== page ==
under the alias of Japhy Ryder. Fr Seraphim Rose met him
several times at the Academy of Asian Studies in San
Francisco (Christenson 1993:89).
He also appears as Jarry Wagner in "Desolation Angels" and
Erstwhile Episcopal priest and chaplain at North Western
University, wrote 24 books on Eastern thought and died in
1973 (Chandler 1988:49)
Alan W. Watts visited Pomona College in California in 1953.
He was an Englishman who had been an Anglican priest in the
1940s, but left the ministry in 1950 after a public
controversy. He became dean of the American Academy of Asian
Studies in San Francisco 1953 with a speciality in Zen
Buddhism (Christensen 1993:35). Watts influenced the San
Francisco Renaissance of the late 1950s and early 1960s, and
was an avowed hedonist. He also influenced Eugene Rose (Fr
Seraphim Rose), who later, however, rejected Watts's
teachings when he embraced Orthodoxy (Christenson 1993:39,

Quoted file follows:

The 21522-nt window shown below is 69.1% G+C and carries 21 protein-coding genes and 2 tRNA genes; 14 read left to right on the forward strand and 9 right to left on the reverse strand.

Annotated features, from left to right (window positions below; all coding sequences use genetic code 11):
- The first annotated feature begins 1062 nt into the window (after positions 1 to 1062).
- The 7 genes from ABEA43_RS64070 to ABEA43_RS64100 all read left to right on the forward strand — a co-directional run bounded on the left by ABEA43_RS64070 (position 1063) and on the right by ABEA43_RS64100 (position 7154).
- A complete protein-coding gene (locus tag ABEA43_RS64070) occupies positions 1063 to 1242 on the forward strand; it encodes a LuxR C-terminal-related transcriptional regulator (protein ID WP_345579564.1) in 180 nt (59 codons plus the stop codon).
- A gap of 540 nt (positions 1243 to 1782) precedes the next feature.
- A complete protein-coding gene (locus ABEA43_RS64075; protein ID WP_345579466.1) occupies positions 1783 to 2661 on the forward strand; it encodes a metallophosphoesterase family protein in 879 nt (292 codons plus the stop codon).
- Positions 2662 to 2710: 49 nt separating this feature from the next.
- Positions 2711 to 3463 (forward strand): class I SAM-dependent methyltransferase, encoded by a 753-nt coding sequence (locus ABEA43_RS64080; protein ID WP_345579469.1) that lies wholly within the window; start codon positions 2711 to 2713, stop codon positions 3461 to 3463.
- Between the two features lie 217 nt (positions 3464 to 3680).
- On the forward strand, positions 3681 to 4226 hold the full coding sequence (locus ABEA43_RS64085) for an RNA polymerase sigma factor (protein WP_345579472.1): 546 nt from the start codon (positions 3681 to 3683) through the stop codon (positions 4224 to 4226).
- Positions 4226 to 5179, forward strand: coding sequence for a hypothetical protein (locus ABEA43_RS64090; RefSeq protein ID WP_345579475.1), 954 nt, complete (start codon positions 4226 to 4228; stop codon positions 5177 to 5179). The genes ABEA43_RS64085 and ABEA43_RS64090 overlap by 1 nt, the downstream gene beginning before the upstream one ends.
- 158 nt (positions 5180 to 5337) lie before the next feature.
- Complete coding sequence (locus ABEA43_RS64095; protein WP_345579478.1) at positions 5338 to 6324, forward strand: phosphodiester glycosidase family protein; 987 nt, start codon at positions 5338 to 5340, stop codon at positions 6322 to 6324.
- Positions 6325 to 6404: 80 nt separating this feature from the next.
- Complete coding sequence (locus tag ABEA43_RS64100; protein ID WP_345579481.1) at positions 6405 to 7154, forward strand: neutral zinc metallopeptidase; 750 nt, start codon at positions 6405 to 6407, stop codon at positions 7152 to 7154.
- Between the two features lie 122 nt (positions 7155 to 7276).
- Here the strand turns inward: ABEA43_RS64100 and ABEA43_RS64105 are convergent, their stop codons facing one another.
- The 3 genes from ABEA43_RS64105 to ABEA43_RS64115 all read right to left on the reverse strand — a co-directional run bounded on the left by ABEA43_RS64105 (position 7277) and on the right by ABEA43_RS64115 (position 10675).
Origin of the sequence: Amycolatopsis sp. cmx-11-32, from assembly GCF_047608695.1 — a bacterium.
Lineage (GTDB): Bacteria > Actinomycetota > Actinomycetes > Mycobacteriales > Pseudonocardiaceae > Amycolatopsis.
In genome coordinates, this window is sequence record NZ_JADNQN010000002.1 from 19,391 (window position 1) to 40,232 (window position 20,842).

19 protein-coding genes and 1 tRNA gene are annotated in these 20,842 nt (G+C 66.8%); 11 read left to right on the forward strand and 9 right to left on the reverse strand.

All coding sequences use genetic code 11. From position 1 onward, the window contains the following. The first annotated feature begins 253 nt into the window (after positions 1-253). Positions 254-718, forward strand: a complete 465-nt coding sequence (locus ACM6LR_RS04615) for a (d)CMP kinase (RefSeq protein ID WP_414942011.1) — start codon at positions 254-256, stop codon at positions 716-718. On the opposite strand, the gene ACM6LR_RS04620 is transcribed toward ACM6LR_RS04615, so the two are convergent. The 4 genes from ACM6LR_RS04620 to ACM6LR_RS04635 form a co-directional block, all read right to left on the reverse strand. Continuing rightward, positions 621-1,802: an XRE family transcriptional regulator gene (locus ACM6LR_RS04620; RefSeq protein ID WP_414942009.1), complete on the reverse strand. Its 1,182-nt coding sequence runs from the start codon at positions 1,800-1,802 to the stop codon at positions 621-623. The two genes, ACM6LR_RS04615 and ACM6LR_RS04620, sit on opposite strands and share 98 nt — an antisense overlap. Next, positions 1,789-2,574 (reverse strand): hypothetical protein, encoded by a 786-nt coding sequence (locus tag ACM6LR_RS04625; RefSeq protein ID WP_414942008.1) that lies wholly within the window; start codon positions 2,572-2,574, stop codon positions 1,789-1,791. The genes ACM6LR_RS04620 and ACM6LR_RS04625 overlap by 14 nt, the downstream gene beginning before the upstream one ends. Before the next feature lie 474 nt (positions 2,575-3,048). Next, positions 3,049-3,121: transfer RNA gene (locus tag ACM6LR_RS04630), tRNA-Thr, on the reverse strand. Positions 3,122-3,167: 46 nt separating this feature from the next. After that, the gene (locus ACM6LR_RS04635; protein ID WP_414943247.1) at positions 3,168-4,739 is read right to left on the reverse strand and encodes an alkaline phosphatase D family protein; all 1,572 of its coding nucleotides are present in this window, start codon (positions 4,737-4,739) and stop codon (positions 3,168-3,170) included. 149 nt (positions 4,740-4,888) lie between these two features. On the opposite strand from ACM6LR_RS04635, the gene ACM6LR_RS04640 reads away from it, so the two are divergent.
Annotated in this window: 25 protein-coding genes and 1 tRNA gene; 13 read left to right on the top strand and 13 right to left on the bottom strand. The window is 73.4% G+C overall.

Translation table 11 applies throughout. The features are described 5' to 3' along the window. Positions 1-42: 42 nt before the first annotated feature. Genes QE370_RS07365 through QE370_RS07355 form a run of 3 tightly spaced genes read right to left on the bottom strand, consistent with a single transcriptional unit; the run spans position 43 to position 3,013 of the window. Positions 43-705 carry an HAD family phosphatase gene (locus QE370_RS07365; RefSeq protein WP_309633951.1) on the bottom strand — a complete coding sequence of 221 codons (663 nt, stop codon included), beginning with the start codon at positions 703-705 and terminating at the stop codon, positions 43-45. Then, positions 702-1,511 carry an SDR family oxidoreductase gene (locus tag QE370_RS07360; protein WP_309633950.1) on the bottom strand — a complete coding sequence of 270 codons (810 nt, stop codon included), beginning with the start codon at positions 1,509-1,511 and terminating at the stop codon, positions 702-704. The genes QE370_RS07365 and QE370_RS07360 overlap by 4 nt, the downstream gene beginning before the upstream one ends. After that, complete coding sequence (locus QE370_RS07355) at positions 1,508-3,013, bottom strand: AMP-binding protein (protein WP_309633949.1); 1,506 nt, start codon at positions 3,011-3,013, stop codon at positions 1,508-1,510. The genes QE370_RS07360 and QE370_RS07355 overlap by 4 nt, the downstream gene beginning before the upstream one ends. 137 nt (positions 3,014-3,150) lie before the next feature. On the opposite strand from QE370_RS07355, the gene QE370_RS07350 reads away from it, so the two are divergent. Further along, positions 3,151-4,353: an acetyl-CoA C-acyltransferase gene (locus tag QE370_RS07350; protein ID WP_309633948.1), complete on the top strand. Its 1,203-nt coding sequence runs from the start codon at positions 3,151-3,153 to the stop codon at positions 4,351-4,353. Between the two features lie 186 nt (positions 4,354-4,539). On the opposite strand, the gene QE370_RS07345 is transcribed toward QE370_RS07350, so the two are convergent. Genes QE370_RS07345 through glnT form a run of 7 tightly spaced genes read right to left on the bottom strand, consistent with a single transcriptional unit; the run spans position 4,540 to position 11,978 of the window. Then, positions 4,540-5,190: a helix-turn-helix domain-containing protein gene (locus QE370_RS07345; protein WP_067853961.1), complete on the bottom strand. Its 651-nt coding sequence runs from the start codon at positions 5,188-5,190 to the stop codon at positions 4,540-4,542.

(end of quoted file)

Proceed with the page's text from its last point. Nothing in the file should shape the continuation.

Watts appears as Arthur Whane in Jack Kerouac's "The Dharma
Bums" and as Alex Aums in "Desolation Angels."
High school track star. Roomed with Philip Whalen and Gary
Snyder at Reed College. Collected works appeared in 1977,
five years after his strange disappearance in the foothills
of the Sierra Nevada, described in Aram Saroyan's definitive
portrait, "Genesis angels" (McDarragh 1985:317).
Participated in a Zen zazen group in 1958 with Snyder, Claude
Dahlenburg, Albert Saijo & others in a shack above Locke
McCorkle's house in Mill Valley. It was called Marin-an -
Horse Grove Hermitage. Saijo & Welch maintained it for a
while after Snyder returned to Japan, then it was moved to
East-West House in San Francisco (Fields 1992:220). Appears
in Kerouac's "Big Sur" as Dave Wain (Gifford & Lee 1978:332)
and also in "Desolation angels".
Poet and Zen monk. Appears in "Dharma Bums" as Warren
Coughlin and in "Big Sur" as Ben Fagan (Gifford & Lee